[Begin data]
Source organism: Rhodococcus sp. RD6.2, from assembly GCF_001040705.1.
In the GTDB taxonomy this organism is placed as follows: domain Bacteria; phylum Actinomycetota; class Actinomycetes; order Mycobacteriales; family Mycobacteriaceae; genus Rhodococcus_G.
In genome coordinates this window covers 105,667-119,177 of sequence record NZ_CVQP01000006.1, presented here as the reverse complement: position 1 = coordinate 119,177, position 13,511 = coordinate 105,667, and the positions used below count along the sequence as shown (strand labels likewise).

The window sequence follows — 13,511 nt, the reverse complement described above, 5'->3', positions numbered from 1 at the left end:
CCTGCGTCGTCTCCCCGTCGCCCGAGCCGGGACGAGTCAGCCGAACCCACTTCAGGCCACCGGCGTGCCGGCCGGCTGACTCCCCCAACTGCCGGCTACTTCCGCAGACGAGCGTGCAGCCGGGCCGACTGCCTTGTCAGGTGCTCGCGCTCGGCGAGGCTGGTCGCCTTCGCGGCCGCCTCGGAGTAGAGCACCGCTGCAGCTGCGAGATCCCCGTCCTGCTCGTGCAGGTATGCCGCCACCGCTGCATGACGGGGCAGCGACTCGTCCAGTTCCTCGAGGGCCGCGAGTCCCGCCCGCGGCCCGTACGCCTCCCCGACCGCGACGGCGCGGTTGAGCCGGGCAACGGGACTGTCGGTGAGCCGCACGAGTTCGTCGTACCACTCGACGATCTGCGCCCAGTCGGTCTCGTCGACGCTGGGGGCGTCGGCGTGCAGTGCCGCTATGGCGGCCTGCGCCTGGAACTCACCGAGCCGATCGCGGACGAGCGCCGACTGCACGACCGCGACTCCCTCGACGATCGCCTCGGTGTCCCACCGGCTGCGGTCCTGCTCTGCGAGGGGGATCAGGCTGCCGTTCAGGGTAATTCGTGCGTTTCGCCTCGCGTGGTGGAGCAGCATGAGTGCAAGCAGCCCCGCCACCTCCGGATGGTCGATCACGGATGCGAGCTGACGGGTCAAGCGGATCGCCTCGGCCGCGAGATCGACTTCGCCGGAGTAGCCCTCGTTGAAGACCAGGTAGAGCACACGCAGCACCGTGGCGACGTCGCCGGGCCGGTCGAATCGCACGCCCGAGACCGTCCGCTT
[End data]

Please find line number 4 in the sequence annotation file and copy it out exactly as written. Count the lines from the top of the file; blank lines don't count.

The window sequence follows — 13,511 nt, the reverse complement described above, 5'->3', positions numbered from 1 at the left end: